If you’re looking to see the up-and-coming showgrounds, heading down Auburn Road will lead you right to the farm’s entrance. The long driveway is framed by shady foliage that eventually clears and allows for views of the show rings and multiple pastures. You’ll probably be able to spot a child trying to coax a stubborn pony to behave or see the larger show horses grazing peacefully along the driveway.

The Fox Lea show circuit caters to riders that participate in hunters, equitation and show jumping. Each discipline offers entertainment for every spectator, although sometimes knowing what you’re watching beforehand can help you better enjoy the experience. A hunter class will judge the horse as it goes around a series of jumps, while an equitation class will judge the rider on their position and ability to make every jump look effortless. In a show jumping class, the jumps are normally larger than in the other disciplines. The winner is determined by the fastest time around the course, which always leads to an edge-of-your-seat experience for the audience.

The United States Equestrian Federation (USEF) has approved Fox Lea to launch a brand new six-week winter circuit called the Venice Equestrian Tour (VET). The circuit begins on January 25th and will continue through March 5th. Each circuit “week” begins on Wednesday and ends on Sunday, meaning that competitors (and showgoers alike) will be able to experience everything Venice has to offer during their days off. Each week will also showcase a $25,000 Grand Prix that will include participants as famous in the equestrian world as Michael Jordan is in basketball.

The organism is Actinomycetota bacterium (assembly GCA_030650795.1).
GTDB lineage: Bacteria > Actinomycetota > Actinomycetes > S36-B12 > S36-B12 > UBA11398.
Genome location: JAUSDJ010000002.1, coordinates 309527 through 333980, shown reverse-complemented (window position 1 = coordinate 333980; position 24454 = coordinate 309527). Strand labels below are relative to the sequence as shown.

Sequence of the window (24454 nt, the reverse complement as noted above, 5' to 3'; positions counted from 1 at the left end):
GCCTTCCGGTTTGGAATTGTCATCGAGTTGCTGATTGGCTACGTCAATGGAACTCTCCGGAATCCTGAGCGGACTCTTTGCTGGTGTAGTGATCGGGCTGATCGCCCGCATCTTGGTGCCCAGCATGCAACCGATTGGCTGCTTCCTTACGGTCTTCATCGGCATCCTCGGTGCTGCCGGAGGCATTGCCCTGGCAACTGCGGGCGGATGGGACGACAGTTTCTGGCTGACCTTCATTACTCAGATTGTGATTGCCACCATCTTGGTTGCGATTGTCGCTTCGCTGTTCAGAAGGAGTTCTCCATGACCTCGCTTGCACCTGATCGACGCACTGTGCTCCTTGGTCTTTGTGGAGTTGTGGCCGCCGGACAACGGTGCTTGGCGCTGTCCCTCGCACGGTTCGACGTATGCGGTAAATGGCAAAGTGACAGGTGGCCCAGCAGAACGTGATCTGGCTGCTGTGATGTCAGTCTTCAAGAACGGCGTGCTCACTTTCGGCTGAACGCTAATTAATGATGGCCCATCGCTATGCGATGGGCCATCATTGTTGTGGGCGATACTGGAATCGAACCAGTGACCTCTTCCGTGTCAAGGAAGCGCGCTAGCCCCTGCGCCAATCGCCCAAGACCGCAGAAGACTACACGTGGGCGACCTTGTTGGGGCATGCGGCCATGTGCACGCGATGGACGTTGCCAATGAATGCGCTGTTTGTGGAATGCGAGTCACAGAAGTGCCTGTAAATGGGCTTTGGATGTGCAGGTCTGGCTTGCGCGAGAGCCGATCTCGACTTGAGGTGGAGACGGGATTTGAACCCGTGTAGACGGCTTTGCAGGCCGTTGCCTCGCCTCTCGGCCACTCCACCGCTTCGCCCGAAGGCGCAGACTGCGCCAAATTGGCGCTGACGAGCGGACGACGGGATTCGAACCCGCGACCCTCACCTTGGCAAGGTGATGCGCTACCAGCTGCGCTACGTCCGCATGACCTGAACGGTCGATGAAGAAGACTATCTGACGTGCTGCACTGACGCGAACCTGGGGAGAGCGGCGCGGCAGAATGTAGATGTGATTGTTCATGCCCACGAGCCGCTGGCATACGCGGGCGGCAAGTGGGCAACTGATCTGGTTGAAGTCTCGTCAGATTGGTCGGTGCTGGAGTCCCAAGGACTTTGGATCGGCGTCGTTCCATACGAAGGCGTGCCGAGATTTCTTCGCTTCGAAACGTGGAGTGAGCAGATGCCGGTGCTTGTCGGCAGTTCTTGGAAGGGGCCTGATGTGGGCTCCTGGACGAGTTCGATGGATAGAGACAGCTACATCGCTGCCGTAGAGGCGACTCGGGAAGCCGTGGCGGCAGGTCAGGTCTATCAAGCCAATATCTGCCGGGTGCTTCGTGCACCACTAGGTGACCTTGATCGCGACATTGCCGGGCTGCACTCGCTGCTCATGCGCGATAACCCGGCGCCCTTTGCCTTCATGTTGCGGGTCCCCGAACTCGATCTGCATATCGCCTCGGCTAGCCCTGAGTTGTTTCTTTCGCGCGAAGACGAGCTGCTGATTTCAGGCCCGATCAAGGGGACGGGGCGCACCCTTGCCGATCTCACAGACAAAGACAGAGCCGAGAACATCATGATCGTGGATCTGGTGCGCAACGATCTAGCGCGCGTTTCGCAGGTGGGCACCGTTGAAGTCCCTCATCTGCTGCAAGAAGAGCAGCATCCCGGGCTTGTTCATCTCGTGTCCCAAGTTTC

Part of the reason for Fox Lea’s success is the quiet atmosphere of Venice. The farm draws equine enthusiasts from around the country who love to “showcation” and are looking to combine both turf and surf. When things around the showgrounds settle down on Sunday afternoon, many of the show’s participants and riders head to the beach or their boats for a few days to relax, rest and recharge before another week at the show begins.

The Venice Municipal Beach is as delightful as the surrounding town. It features wide, open stretches of sand as far as the eye can see, and there’s no shortage of things to do. Instructors offer free yoga sessions each morning starting at 8AM that are perfect for beginners. If yoga isn’t your thing, there’s also the option to rent personal watercraft and toys for the day. To search for the area’s famous shark teeth, venture on over to Caspersen Beach, which features direct access to the Venetian Waterway Trail.

Recharge and participate in a Venice tradition by grabbing a drink and some fresh fish tacos at Sharky’s on the Pier. This seafood restaurant serves great seafood in an atmosphere as relaxed as the beach. Afterward, head on out to the end of the pier to try your hand at fishing or just admire the view. The sunrise and sunset in Venice are both noteworthy, and the pier is a perfect place to catch glimpses of both after a long day. When you wake up the next morning, you can do it all over again.

CRUISER RESOURCES:
Marinas:

The Crows Nest

1968 Tarpon Center Drive

(941) 484-7661 • crowsnest-venice.com

Fisherman’s Wharf Marina

509 North Tamiami Trail

(941) 486-0500 • fishermanswharffl.com

The Venice Yacht Club

1330 Tarpon Center Drive

(941) 488-7708 • veniceyachtclub.com

 

Dining:
Luna Ristorante

200 Saint Augustine Avenue • (941) 412-9898

Sharky’s on the Pier

1600 Harbor Drive South

(941) 488-1456 • sharkysonthepier.com

By Susanna Botkin, Southern Boating Magazine January 2017